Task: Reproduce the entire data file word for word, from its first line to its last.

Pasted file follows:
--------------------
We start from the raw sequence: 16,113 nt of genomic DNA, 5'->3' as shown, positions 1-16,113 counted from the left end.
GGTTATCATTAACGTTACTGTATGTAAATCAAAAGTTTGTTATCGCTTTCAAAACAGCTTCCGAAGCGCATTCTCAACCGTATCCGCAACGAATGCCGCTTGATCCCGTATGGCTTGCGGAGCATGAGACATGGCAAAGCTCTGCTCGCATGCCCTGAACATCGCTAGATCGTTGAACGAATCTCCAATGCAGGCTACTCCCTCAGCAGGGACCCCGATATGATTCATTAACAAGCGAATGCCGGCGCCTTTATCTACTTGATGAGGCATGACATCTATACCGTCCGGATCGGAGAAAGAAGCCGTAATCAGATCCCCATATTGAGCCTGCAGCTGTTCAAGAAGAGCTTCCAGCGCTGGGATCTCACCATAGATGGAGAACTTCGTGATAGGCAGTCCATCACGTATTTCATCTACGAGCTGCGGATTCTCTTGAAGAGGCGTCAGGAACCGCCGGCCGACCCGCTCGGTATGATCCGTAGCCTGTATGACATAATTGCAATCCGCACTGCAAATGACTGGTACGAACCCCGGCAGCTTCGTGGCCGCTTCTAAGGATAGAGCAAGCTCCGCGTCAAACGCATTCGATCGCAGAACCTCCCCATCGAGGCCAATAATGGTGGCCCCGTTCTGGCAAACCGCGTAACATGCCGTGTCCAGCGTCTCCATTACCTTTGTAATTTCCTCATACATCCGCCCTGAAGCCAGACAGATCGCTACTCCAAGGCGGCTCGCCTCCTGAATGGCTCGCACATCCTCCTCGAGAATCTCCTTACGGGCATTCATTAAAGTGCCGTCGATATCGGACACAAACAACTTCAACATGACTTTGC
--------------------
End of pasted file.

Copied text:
We start from the raw sequence: 16,113 nt of genomic DNA, 5'->3' as shown, positions 1-16,113 counted from the left end.
GGTTATCATTAACGTTACTGTATGTAAATCAAAAGTTTGTTATCGCTTTCAAAACAGCTTCCGAAGCGCATTCTCAACCGTATCCGCAACGAATGCCGCTTGATCCCGTATGGCTTGCGGAGCATGAGACATGGCAAAGCTCTGCTCGCATGCCCTGAACATCGCTAGATCGTTGAACGAATCTCCAATGCAGGCTACTCCCTCAGCAGGGACCCCGATATGATTCATTAACAAGCGAATGCCGGCGCCTTTATCTACTTGATGAGGCATGACATCTATACCGTCCGGATCGGAGAAAGAAGCCGTAATCAGATCCCCATATTGAGCCTGCAGCTGTTCAAGAAGAGCTTCCAGCGCTGGGATCTCACCATAGATGGAGAACTTCGTGATAGGCAGTCCATCACGTATTTCATCTACGAGCTGCGGATTCTCTTGAAGAGGCGTCAGGAACCGCCGGCCGACCCGCTCGGTATGATCCGTAGCCTGTATGACATAATTGCAATCCGCACTGCAAATGACTGGTACGAACCCCGGCAGCTTCGTGGCCGCTTCTAAGGATAGAGCAAGCTCCGCGTCAAACGCATTCGATCGCAGAACCTCCCCATCGAGGCCAATAATGGTGGCCCCGTTCTGGCAAACCGCGTAACATGCCGTGTCCAGCGTCTCCATTACCTTTGTAATTTCCTCATACATCCGCCCTGAAGCCAGACAGATCGCTACTCCAAGGCGGCTCGCCTCCTGAATGGCTCGCACATCCTCCTCGAGAATCTCCTTACGGGCATTCATTAAAGTGCCGTCGATATCGGACACAAACAACTTCAACATGACTTTGC